For more information on this tax tip or to use the My Account online service to see how much contribution room you have for your 2005 limit, visit the CRA web site at:

You can also call the Tax Information Phone Service (T.I.P.S) at: 1-800-267-6999.

UPDATE: Check TAXES.CA for current the RRSP Deadline.

Posted by Editorial Team [permalink]

February 10, 2006


The Scientific Research and Experimental Development (SR&ED) program is a federal tax incentive program to encourage Canadian businesses of all sizes and in all sectors to conduct research and development (R&D) in Canada. The program has been designed to encourage the development of new, improved, or technologically advanced products or processes by Canadians and Canadian businesses.

According to the CRA web site, the SR&ED program is the largest single source of federal government support for industrial research and development in Canada. You may be eligible to apply for SR&ED investment tax credits for expenditures such as wages, materials, machinery, equipment, some overhead, and SR&ED contracts.

For more information on the Scientific Research and Experimental Development (SR&ED) Tax Incentive Program, including eligibility and the application process, see the CRA web site at:

Posted by Editorial Team [permalink]

February 2, 2006

Final Gomery Report Fails to Impress Taxpayers

Narrow Recommendations Insufficient to Thwart Future Scandals

Conservative & NDP Accountability Measures More Encompassing

Ottawa – The Canadian Taxpayers Federation (CTF) reacted to Judge John Gomery’s report on the sponsorship scandal, released yesterday, and its recommendations to restore accountability in our nation’s capital. The first Gomery report, released in November, revealed to Canadians that of the $355-million spent on the Quebec sponsorship program approximately $150-million went to Liberal-friendly ad agencies, many of whom charged the federal government for work of little or no value.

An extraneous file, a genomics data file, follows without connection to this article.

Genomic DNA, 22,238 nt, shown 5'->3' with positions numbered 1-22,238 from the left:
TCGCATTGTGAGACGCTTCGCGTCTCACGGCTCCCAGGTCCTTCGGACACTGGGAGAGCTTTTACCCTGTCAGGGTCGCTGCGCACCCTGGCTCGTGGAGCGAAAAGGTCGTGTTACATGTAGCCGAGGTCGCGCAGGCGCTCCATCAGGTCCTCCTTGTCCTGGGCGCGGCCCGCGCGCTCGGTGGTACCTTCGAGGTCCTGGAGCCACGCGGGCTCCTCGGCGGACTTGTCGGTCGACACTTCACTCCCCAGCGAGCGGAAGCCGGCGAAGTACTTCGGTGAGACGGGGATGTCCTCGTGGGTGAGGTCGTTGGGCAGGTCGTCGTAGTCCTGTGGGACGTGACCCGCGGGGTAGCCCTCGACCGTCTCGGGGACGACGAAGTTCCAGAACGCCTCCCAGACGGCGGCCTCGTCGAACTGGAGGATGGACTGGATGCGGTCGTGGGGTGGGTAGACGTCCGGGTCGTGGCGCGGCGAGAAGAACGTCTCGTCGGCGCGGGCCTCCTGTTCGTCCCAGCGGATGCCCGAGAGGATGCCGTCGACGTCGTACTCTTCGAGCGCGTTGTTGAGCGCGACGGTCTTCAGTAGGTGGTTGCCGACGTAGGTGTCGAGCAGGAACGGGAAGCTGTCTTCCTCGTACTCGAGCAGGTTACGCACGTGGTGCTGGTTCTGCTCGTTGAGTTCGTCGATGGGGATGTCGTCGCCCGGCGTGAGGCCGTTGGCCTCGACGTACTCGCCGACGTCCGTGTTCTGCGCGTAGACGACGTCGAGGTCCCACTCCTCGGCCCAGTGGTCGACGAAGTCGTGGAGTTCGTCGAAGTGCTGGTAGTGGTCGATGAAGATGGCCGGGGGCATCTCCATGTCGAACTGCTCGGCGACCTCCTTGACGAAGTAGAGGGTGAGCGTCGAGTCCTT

“Judge Gomery first volume did a good job detailing the mechanics of Adscam to Canadians, but his second is disappointingly narrow in its sweep,” said CTF federal director John Williamson. “There certainly are some good recommendations. Yet in some cases he identifies real problems, but fails to make specific reform measures. Elsewhere, he simply ignores longstanding troubles altogether, as he did with Ottawa’s dysfunctional Access to Information Act.”

In Restoring Accountability – Recommendations Judge Gomery writes, “I have become convinced that we need to rebalance the relationship between Parliament and the Government in order to attain better accountability within government.” (Emphasis added.) “Unfortunately, the Gomery Commission addressed only one specific scandal and suggested narrow recommendations related to it,” observed Williamson. “But taxpayers expect reforms that will change Ottawa’s culture of secrecy, entitlement and lawbreaking that rarely results in penalties or sanctions being imposed. Yes, such a change will require greater accountability within government. But it also mandates accountability outside government, between public servants and citizens.”

Prime Minister-designate Stephen Harper re-affirmed his promise to pass the Conservatives’ own Federal Accountability Act. The proposals include specific measures to reform how political parties and candidates are financed, strengthen the Lobbyist Registration Act, ensure appointments are merit-based, reform the government’s procurement process so it is free from political interference, legislate an effective whistleblower law, increase the powers of the auditor-general as well as those of the ethics and information commissioners, dramatically expand Ottawa’s freedom of information law, improve government auditing, and establish an independent director of public prosecutions. Similarly, The New Democratic Party proposes reforms to fix government and make it more transparent to Canadians.